Porsche Sales Up, but Not on Sports Cars
For years, Porsche was known solely as a sports car manufacturer. That all changed when the Cayenne SUV hit the market in 2003. It quickly became the most popular model in the lineup.
Porsche’s sales were up 75% last month, and another new Porsche model is in the mix: the Panamera grand tourer, which starts at $74,400 for the base 300-horsepower V-6 model, which is the best-seller. That's followed by the Panamera 4, which is an all-wheel-drive version of the V-6, and then the Panamera 4S, which is the all-wheel-drive version of the V-8 S model. The top-of-the-line Panamera Turbo starts at $132,600. Nearly every Porsche sold has at least a few options — from special color-matching trim materials to beefier brakes — adding to the sticker price. Fully loaded units can retail for tens of thousands above the starting price.
When you see 807 Panameras sold in July and when Toyota sells nearly 35,000 Camry sedans, the German automaker’s numbers might seem paltry. But a Panamera sale rings up three to four times that of a Camry. And the profits can be even more than that.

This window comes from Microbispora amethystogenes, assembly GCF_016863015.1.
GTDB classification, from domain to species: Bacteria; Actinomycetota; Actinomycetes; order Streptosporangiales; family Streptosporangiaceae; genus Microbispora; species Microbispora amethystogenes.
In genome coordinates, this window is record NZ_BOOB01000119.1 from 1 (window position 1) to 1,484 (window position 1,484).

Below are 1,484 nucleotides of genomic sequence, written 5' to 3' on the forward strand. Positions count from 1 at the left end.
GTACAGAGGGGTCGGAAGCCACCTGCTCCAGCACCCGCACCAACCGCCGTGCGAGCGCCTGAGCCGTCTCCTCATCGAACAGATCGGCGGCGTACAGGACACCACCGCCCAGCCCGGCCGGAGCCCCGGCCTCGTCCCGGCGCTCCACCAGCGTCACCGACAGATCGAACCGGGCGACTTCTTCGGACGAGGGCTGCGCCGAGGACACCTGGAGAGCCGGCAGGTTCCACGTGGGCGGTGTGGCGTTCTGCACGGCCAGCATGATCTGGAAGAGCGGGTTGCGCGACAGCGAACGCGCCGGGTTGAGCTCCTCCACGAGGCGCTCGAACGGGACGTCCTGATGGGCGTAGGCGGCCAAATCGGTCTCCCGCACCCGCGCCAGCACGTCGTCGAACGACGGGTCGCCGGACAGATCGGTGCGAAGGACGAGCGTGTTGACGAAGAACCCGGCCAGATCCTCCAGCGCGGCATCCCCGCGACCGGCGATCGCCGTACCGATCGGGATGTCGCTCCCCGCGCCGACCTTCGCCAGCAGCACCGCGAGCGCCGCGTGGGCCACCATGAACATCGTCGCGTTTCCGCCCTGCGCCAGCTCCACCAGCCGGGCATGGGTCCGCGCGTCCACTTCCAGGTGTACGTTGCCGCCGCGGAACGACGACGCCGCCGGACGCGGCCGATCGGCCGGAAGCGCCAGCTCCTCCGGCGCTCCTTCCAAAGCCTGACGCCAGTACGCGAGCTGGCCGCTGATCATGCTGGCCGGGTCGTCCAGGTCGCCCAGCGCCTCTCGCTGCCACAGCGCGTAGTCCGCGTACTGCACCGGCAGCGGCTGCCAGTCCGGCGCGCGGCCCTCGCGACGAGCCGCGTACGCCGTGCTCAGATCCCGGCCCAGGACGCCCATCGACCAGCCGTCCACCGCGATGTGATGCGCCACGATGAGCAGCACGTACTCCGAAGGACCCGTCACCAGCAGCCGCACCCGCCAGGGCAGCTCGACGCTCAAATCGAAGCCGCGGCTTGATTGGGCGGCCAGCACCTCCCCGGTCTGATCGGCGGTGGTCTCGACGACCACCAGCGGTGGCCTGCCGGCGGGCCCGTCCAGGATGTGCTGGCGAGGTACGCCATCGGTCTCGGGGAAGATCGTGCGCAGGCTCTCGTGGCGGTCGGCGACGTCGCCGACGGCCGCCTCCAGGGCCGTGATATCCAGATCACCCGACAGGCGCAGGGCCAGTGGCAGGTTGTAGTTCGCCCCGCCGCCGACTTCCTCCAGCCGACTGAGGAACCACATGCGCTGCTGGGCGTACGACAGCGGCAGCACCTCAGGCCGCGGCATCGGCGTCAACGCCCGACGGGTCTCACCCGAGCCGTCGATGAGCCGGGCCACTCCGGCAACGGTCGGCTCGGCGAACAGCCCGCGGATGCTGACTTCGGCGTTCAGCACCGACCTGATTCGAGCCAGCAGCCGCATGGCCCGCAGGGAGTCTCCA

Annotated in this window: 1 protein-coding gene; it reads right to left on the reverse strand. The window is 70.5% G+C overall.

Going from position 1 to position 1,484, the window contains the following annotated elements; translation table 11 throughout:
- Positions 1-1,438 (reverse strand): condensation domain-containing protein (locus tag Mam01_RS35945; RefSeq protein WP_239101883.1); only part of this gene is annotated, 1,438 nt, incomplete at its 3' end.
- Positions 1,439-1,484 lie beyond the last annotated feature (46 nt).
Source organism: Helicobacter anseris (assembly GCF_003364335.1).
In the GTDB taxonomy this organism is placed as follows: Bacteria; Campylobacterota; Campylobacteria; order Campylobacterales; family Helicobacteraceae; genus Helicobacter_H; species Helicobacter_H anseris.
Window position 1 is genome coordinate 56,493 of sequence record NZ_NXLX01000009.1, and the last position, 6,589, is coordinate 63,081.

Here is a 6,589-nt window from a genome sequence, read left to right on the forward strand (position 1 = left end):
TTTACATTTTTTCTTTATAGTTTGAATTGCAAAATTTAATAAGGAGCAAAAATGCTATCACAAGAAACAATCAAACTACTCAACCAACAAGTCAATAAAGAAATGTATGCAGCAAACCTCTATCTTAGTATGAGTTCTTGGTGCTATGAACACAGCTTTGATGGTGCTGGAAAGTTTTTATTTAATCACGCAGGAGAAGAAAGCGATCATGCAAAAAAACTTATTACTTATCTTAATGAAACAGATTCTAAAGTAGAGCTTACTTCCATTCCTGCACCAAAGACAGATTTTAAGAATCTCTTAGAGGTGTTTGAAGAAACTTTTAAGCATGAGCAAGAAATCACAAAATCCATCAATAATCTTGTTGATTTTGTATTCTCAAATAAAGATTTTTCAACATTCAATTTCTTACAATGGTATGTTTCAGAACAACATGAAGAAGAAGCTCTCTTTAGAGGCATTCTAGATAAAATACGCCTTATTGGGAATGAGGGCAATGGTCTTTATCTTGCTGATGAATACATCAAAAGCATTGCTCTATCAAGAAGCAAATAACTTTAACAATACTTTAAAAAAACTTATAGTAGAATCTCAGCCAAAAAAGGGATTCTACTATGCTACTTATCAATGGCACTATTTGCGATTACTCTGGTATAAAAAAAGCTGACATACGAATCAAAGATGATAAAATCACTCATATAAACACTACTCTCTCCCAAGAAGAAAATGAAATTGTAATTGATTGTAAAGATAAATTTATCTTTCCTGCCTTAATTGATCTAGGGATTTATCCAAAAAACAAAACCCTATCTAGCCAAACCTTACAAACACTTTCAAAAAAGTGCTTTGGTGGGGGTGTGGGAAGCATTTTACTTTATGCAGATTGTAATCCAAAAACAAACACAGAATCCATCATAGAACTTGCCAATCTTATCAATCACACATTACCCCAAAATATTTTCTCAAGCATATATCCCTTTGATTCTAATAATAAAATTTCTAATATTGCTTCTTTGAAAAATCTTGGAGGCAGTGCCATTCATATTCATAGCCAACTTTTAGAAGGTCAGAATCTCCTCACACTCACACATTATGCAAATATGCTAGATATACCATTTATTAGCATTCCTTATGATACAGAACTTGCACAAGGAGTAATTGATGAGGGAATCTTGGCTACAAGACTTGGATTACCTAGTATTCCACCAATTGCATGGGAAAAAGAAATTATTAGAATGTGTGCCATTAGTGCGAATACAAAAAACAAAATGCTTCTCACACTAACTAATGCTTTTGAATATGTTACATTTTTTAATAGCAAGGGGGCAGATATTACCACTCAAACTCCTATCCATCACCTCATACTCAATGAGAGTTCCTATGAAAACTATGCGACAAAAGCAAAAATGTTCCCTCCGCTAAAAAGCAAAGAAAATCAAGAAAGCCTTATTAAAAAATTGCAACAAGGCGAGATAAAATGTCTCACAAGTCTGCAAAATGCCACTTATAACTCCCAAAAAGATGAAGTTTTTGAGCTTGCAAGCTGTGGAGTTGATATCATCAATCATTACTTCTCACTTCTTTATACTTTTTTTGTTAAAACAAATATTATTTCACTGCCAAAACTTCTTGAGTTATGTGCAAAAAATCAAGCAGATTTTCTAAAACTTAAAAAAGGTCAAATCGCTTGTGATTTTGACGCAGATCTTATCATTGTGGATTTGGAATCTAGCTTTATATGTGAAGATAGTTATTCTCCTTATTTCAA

Porsche’s July sales were its second-highest in two years, and the redesigned 2011 Cayenne is another reason for that. Porsche sold 910 Cayennes, which is much higher than last year’s 541, but it's behind the company’s best month when it moved 1,401 Cayennes in June of 2003. That’s because the redesigned 2011 Cayenne is still reaching dealer lots, and the full array of trim levels isn’t available at launch, with the base V-6 and hybrid models arriving in the fall. However, Porsche has moved most of the old models off the lots. Eight-hundred-twenty-eight Cayennes sold in July were 2011s. The new model starts at $46,700, with the S at $63,700 and the Turbo starting at $104,800.
When the new Cayenne and Panamera inventories are stocked, we expect sales to increase even more. But there’s still a looming question. When is Porsche going to address its slowly dwindling sales of the Cayman, Boxster and 911? You know, sports cars? Will the sports car aura stay strong when the company is moving significantly more sedans and SUVs? Boxster and Cayman sales combined were 392 units in July, up slightly from 2009, with the 911 selling 594, down slightly from 2009.
Today, the Panamera and Cayenne may be fueling Porsche’s charge, but we expect a new Boxster and Cayman to come along soon. The question is, will they or the 911 ever overtake Porsche's non-sports car siblings?